If you’ve ever wanted to own a home in a place like New York City, now may be your chance. Thanks to powerful pandemic-driven trends—including city dwellers’ desire to live in less populous locales and the permanent move to working from home among many former office employees—2020 represents a rare opportunity to buy an urban apartment at a discount.
Many industries have been impacted by Covid, and real estate is no exception. When it comes to residential real estate, however, it’s not all been bad news. In fact, far from it. Nationally, the residential market is “super strong,” in the words of Lawrence Yun, chief economist at the National Association of Realtors. Despite a small dip in the number of homes under contract for sale in September, year-over-year activity across the country is up by double-digit percentages, according to the real estate group’s October housing market report.
The fuse for that boom has been lit by a combination of record low mortgage rates and unusually tight supplies of homes for sale. But the explosion has been a dud when it comes to big cities, especially New York City.
Residential real estate transactions in the Big Apple were down 40% year over year in July, and dropped further to a 58% year-over-year deficit in August, according to a report from the New York City Comptroller. Meanwhile, the Real Estate Board of New York says the falloff in residential transactions was the worst it’s seen since it started keeping track in 2006.
Dollar volume was off even more, according to the board’s figures, falling 50% throughout the city—with Manhattan seeing the largest decline, down 66%. Citywide, the average residential sales price for condos and coops was $975,806, a 13% decline in a year. While those may not sound like indicators of a fire sale, when the price of a New York City apartment can be expressed in six figures, it does signal something of a price war.
How the Work-From-Home Shift Impacts Housing
The negative trend in New York City real estate could well get worse in coming months. Some of the explanation for falling New York City real estate prices lies in the desire of urban dwellers to live where there’s less density.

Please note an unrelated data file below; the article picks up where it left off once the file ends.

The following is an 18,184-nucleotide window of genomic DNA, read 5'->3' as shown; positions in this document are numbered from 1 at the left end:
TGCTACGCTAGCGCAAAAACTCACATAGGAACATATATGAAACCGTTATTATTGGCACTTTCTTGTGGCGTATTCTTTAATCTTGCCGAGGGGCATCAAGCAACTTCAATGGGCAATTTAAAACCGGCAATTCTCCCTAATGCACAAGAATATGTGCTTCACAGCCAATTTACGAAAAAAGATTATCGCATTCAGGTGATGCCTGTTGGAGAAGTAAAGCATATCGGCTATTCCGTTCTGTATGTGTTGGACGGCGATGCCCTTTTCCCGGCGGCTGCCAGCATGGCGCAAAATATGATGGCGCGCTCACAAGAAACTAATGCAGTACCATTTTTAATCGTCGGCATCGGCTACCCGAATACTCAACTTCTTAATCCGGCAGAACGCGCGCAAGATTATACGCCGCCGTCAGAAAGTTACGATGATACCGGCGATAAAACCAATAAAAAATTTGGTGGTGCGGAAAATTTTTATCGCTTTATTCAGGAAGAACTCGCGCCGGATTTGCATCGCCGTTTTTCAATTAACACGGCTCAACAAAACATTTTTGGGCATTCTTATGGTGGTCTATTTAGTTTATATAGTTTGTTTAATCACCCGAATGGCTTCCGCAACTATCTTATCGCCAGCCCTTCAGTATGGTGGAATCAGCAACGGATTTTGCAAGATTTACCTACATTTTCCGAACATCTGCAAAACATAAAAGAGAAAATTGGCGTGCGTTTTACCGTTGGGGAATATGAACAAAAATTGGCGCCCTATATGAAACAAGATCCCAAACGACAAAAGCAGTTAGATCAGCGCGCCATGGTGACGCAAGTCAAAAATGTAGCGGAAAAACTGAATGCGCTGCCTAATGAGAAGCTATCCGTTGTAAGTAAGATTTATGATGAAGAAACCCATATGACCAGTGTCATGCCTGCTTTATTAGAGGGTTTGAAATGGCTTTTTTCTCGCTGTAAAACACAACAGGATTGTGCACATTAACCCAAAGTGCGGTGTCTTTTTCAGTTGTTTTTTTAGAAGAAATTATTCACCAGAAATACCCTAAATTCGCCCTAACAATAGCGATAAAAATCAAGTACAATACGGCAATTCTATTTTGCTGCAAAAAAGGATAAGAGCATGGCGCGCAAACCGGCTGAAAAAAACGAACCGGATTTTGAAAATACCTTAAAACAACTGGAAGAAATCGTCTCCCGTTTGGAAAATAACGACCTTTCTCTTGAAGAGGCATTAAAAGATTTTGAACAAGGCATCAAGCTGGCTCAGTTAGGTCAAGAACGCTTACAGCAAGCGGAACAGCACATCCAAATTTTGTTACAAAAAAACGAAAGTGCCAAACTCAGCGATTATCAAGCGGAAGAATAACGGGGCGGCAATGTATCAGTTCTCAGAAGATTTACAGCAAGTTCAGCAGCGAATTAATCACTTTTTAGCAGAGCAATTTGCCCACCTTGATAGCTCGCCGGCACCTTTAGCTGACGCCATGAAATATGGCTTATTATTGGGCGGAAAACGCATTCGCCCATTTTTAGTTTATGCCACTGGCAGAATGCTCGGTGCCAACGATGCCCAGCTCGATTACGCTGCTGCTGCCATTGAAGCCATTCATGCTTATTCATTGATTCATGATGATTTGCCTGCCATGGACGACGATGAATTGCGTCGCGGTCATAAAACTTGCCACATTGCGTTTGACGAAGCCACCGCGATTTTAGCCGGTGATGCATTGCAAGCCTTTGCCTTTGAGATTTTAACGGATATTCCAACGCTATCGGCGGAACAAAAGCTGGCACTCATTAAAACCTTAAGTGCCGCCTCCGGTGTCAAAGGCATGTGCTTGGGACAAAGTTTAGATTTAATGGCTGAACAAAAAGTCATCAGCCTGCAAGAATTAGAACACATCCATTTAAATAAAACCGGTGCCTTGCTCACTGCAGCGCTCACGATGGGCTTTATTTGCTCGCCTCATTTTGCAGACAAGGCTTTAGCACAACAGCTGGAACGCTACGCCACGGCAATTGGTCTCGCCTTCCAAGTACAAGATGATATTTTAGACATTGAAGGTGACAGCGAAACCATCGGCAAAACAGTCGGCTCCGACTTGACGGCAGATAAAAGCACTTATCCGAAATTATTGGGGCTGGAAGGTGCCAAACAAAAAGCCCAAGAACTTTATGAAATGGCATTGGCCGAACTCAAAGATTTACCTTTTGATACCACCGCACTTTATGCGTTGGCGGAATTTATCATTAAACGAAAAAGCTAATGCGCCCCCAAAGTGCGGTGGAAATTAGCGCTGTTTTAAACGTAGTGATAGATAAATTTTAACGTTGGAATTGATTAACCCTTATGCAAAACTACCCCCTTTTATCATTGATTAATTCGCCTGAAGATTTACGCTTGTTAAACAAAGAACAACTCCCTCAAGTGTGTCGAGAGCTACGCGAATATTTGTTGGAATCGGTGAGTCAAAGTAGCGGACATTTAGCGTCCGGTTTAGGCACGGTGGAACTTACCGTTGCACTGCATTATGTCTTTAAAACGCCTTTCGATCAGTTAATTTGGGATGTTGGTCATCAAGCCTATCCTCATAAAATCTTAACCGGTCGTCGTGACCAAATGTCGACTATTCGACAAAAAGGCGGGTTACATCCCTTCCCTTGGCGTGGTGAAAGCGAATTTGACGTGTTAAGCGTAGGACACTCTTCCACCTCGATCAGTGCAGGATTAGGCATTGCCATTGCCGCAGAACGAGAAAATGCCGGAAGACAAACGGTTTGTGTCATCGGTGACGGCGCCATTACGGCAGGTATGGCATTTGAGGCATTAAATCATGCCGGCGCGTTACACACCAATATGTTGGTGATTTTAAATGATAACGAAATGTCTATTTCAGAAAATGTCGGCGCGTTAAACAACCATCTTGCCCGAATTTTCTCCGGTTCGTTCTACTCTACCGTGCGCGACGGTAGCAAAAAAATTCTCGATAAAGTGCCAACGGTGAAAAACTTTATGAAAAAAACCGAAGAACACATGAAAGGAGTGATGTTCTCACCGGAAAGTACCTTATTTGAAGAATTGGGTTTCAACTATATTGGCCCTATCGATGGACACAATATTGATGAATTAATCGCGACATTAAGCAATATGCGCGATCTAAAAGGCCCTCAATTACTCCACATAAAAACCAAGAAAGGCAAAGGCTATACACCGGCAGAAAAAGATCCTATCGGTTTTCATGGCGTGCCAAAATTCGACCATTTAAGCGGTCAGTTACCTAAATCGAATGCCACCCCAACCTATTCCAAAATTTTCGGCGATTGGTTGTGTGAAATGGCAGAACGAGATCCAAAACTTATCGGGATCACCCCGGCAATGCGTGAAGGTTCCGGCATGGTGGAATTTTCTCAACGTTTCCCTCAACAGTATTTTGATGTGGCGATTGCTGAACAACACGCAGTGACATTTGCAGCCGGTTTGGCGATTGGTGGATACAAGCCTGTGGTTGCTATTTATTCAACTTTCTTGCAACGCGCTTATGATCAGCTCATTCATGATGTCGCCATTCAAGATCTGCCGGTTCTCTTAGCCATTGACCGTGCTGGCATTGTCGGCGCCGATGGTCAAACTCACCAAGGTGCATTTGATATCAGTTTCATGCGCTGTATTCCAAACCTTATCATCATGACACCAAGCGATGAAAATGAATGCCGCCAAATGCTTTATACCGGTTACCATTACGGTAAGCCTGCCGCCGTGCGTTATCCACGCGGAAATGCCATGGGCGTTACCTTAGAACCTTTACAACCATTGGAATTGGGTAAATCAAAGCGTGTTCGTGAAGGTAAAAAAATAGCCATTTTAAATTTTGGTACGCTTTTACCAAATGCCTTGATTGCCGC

One potential factor driving falling prices for urban homes is the changing work environment. With so many people working from home during the pandemic, there’s less of a need to live closer to the office. That trend looks like it is here to stay and could even accelerate.
For instance, Larry Fink, CEO of financial behemoth BlackRock, said that as few as 60% of its employees will return to the office by next summer. And Fink’s assessment may be optimistic. An October survey of major employers by the Partnership for New York City found only 48% of employees are likely to be physically back in the office by next July. That’s down from an estimate of 54% the month before.
As the major urban center of the pandemic so far, New York City may be seen as unique. Other cities, conceivably, may not be hit as hard. However, other cities with strong ties to tourism—think Miami, Los Angeles, San Francisco and Chicago—also may experience economic slowdowns as travel stays depressed until the pandemic eases.
The Case Against Buying in a Big City
Before plopping down earnest money on a discounted urban condo, it’s worth considering the case against buying downtown. One of those is that, after many years of increasing populations, the major cities had already begun showing declines before the pandemic hit.
According to Census Bureau figures released earlier this year, several of the nation’s most populous counties lost inhabitants from 2018 to 2019. That group includes the cities of Los Angeles, Chicago and New York. As is the case with e-commerce, the arrival of Covid has simply accelerated pre-existing trends.
This could give pause to a would-be purchase of a downtown dwelling. If the pandemic flight phenomenon is only exacerbating a previous long-term trend away from urban living, it could mean that the major metros are going to keep losing population for an extended time. That could bode ill for the future market value of a home bought even at today’s marked-down prices.
There is also the possibility of a large new supply of urban apartments coming on the market in the form of office spaces converted to residential use. Similar initiatives to rezone commercial properties into living spaces in New York City were successful in the mid-1990s, and some claim it could work again.
Where the Deals May Be Found
Keep in mind that the pandemic has impacted people in different ways. Those who can work from home—primarily higher-income knowledge workers—have been far less affected by employment and earnings disruption than service workers and others who have to be physically present to do their jobs.
Translated into real estate terms, this means that the impact of the urban real estate downturn is likely to be most strongly felt in lower-priced homes that are in less desirable locations, are older or have fewer amenities. These are likely to be the best places to acquire an urban apartment bargain, in addition to requiring a lower overall outlay of money.
One or more vaccines may arrive soon, but the wheels of real estate turn slowly. The loss of rental income from departed commercial and residential tenants likely will force many properties into foreclosure. The process of restructuring urban projects will take years. During that process, the marginal properties will likely take most of the hits and will represent most of the opportunities. The most desirable properties will retain their appeal to the higher-income buyers least affected by the pandemic.